Seriously the MAIN reason I’m so pissed that they made hiro mixed is because it was like they needed an explanation for why he didnt look like a racist caricature. 

like it honestly isnt hard to have eyes bigger than this

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(benedict cumberbatch for all who dont know)
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(rainbow’s woori) 

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(sui he- googled it, she’s 100% chinese and there are plently more chinese people who look exactly like her)

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(ming xi) 
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(goo hara)

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(rainbow’s jaekyung) 
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(zhao wei) 
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(han ga in. Her eyes are big but shes such an ugh-worthy actress)

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(fan bingbing) 

So just STOP with the idea that for a CARTOON to be asian they have to have slits in their eyes. That is NOT representative our race. Fun fact a lot of times in the west casting directors reject asians and latinx who don’t look “exotic” enough. This can be seen in the discrepancy between asian models popular in asia, and asian models in the west such as liu wen or Ju xiowen. Sofia Vergara also once said that she dyed her hair from blonde to brown to fit the latina stereotype. This is precisely why we need more diversity so we can show the world the variety of asians and omg ASIAN AMERICANS that exist too. So yeah that was a lil bitch move disney and Im annoyed. 
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259 notes

Mulan Teaches Us to “Be a Man” … Until You Have to be a Woman

unfriendlytaiwanesehottie:

frenchfryempress:

annethecatdetective:

shortazn97:

gunpowder-tea:

feminspire:

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And the more I think about it, the more real it becomes. Mulan spends virtually the whole movie concealing her sex, but projecting her physical and mental prowess all while having to listen to locker-room talk that depicts women as subservient and passive (most prevalent in all the musical numbers) – and for the audience, this is a great source of humor and dramatic irony. What resolves this irony in the end is that Mulan leads the effort that defeats the Huns and saves the emperor and China; therefore, she overcomes gender stereotypes and proves the worth of women in a society that demeans their existence to nothing more than child-bearing and domestic servitude.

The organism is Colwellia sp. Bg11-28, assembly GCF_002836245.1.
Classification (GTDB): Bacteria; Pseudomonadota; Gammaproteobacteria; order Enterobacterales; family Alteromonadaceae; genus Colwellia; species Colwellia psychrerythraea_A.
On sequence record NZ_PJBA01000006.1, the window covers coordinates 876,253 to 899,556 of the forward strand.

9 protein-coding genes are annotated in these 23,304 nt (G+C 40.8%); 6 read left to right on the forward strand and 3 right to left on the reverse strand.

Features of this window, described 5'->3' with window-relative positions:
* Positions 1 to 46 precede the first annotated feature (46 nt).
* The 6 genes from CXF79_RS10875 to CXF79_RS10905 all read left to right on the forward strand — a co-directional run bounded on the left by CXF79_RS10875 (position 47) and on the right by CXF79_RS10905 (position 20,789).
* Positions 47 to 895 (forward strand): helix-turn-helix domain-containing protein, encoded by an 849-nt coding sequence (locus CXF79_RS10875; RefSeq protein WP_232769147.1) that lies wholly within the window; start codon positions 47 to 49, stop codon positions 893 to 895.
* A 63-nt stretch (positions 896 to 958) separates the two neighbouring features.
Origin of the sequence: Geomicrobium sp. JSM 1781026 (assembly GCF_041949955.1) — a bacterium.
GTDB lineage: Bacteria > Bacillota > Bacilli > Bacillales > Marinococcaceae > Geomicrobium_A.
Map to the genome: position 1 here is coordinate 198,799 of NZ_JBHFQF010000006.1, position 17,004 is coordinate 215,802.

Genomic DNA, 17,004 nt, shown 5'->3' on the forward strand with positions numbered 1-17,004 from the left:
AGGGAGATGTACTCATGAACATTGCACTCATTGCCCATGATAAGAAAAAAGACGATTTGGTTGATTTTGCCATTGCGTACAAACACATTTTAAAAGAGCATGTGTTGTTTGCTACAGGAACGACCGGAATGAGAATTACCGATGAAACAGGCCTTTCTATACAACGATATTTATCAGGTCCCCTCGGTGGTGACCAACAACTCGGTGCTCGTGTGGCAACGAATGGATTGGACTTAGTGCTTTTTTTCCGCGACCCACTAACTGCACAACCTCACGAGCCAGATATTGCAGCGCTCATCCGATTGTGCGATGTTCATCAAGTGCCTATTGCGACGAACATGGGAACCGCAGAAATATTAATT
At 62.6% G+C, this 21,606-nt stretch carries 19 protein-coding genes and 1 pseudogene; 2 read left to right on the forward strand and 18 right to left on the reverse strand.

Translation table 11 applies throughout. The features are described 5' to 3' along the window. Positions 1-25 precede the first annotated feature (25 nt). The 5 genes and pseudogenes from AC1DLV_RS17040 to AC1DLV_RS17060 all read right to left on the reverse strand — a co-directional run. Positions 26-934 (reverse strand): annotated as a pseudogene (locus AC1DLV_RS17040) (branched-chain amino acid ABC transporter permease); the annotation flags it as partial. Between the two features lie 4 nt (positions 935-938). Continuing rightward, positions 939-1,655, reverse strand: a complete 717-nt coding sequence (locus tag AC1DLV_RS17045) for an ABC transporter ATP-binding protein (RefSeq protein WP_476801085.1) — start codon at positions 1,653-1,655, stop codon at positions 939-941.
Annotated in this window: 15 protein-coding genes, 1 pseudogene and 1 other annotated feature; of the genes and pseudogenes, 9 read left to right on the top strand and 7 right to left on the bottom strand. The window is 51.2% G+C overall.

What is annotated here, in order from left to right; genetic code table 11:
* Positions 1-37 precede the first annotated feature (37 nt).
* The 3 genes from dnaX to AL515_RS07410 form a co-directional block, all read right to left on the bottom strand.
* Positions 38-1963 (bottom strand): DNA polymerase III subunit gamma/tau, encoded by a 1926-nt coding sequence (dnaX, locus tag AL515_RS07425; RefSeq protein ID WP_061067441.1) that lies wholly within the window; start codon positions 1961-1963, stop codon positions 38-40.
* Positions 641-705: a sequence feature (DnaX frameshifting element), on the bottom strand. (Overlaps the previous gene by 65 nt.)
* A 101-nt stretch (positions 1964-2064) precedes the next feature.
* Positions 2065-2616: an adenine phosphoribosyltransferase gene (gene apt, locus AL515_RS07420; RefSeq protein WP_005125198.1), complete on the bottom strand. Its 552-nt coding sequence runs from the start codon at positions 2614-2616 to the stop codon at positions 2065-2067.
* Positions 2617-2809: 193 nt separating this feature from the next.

Or rather, this might resolve the irony if she accepted the importance and validity of her actions. But instead, Mulan declines the emperor’s offer for her to live in the palace and consult with him in making significant military decisions; she opts to return to her domestic lifestyle because she’s “been away from home long enough.” She’s had her fill of adventure and showing her capabilities, now it’s time to go home where she can return to normalcy and forget her vocational hiatus. When Mulan sees her father at home, he lovingly welcomes her back into the family; she gives him the only tokens she has of her deeds as if to say, “Here, daddy, take my sword and medal – I don’t need them anymore considering the fact that I’m done playing dress-up and am ready to take my rightful place in society. And, after all, you’re the patriarch; it’s only right that I hand over my symbols of dominance to you!”

Read more on Feminspire!

“When Mulan sees her father at home, he lovingly welcomes her back into the family; she gives him the only tokens she has of her deeds as if to say, “
Here, daddy, take my sword and medal – I don’t need them anymore considering the fact that I’m done playing dress-up and am ready to take my rightful place in society. And, after all, you’re the patriarch; it’s only right that I hand over my symbols of dominance to you!””

Aaaand this is what you get when you view asian myths and characters from a western perspective. Filial piety and respect becomes submission and deference. Throwing us under the bus and saying we’re weak because they don’t understand our culture. Smh.

Don’t make our stories about something they’re not. Mulan was never meant to be your girl power, stickin’ it to the world, white feminist hero and I don’t appreciate such liberties being taken with her.

#hah remember when white feminists were all over mako mori because they didn’t get the concept of filial piety?#yeah

Ugh yeah I get pissed off by that. And the thing is, that this kind of display of filial piety is SO FAR REMOVED from ‘submissive femininity’, because it’s usually the son’s role.

white feminism is so annoying uggggggh

Um?? Mulan does accept the validity of her actions: she takes back the tokens — the sword and the medal — home to bring honor and glory to the family name. Which is something that someone mentioned above, typically the duty of a son.

Also, like, it would actually be out of character if she stayed with the emperor at the end because that’s not filial piety. And Mulan is nothing if not the ultimate story of filial piety, and filial piety does not mean deference and submissiveness. It’s love, respect, and honor to the parents. It’s appreciating them for bringing you into this world and raising you and respecting them.